Seeing the vertices of a polygon with rational angles

Given any convex polygon in the plane, is it always possible to find a point $p$ in its interior such that when we draw the line segments from $p$ to each of its vertices, the angles formed at $p$ are all (not necessarily equal) rational multiples of $\pi$?

For a triangle $T$, it's easy to construct such a point, namely the Steiner point $p$ will do, enjoying three angles of measure $2\pi/3$ each, between $p$ and any two adjacent vertices of $T$. But is this known in general?

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What a beautiful question! –  Joseph O'Rourke Nov 17 '12 at 21:50

Consider the manifold of all $k$-sided polygons. This is $2k-3$ dimensional. Given a set of angles $\theta_1,...,\theta_k$, the manifold of polygons with those angles from a point is $k$-dimensional, since it's determined by the distances of the vertices from the point.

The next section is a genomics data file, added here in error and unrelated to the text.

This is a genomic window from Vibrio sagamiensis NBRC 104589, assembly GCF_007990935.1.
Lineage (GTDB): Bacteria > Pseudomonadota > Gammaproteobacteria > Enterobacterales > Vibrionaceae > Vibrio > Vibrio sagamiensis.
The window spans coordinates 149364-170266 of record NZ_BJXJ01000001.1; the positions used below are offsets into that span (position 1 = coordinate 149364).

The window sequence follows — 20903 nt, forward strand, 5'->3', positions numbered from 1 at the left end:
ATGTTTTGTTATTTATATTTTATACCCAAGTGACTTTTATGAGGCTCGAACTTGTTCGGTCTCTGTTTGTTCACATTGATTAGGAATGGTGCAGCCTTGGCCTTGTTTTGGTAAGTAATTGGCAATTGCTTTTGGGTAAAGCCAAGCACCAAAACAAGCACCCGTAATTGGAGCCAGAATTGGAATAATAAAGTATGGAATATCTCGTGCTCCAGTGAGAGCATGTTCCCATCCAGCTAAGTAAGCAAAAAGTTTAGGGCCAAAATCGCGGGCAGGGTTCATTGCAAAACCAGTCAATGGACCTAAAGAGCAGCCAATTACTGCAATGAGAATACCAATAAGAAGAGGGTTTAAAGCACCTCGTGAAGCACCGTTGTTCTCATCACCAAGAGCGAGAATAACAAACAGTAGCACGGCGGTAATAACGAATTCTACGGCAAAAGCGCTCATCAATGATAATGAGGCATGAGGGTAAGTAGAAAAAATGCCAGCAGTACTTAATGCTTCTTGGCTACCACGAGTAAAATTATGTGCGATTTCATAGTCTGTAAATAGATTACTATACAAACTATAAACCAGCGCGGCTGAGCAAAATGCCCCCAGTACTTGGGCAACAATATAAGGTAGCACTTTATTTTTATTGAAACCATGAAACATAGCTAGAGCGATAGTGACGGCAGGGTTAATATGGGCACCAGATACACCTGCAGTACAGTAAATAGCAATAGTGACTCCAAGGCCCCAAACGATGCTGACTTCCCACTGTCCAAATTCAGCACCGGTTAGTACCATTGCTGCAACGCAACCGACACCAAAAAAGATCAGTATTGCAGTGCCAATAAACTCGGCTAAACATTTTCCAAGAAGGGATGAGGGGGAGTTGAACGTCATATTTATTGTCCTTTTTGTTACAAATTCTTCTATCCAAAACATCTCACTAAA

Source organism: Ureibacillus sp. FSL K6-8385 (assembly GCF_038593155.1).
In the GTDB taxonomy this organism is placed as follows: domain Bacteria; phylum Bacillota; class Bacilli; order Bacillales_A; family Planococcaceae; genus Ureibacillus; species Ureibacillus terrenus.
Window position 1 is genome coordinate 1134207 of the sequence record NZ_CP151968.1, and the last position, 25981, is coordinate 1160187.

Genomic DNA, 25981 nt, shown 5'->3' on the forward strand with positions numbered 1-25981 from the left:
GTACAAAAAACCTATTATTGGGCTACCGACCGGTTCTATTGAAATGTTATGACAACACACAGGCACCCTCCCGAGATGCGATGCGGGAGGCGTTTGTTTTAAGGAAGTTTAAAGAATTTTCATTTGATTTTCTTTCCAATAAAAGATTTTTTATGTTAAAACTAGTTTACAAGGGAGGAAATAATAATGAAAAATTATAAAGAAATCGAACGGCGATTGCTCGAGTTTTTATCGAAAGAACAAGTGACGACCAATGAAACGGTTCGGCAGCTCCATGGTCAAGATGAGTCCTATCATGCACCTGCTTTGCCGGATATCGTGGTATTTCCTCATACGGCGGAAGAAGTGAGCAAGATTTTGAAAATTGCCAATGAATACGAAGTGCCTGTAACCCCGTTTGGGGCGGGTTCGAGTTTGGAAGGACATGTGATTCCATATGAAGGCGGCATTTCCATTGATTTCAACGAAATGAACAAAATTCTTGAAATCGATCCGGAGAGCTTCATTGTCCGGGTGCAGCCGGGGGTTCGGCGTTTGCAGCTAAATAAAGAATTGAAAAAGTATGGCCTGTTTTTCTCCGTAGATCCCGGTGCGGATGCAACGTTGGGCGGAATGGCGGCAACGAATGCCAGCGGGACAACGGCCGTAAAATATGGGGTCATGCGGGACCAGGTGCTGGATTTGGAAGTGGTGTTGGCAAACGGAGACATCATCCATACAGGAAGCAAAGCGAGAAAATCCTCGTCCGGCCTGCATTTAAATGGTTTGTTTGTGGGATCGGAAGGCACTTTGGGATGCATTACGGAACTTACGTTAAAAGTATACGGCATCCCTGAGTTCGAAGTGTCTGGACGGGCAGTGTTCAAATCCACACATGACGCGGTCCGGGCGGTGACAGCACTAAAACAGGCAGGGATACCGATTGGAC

You're not going to cover a $2k-3$ - dimensional manifold with countably many $k$-dimensional manifolds if $k\geq 4$. In particular, these maps are real algebraic maps, and thus aren't anything like space-filling curves.
I was modding out by the symmetry group, which is $3$-dimensional. –  Will Sawin Nov 17 '12 at 22:52
I think $\{(0,0),(1,0),(0,1),(1,\pi)\}$ is an explicit example, because for each list of four angles, the coordinates would have to satisfy some equation defined over the field generated by $\cos$ and $\sin$ of the angles, which would certainly be nontrivial in each coordinate. –  Will Sawin Nov 18 '12 at 16:40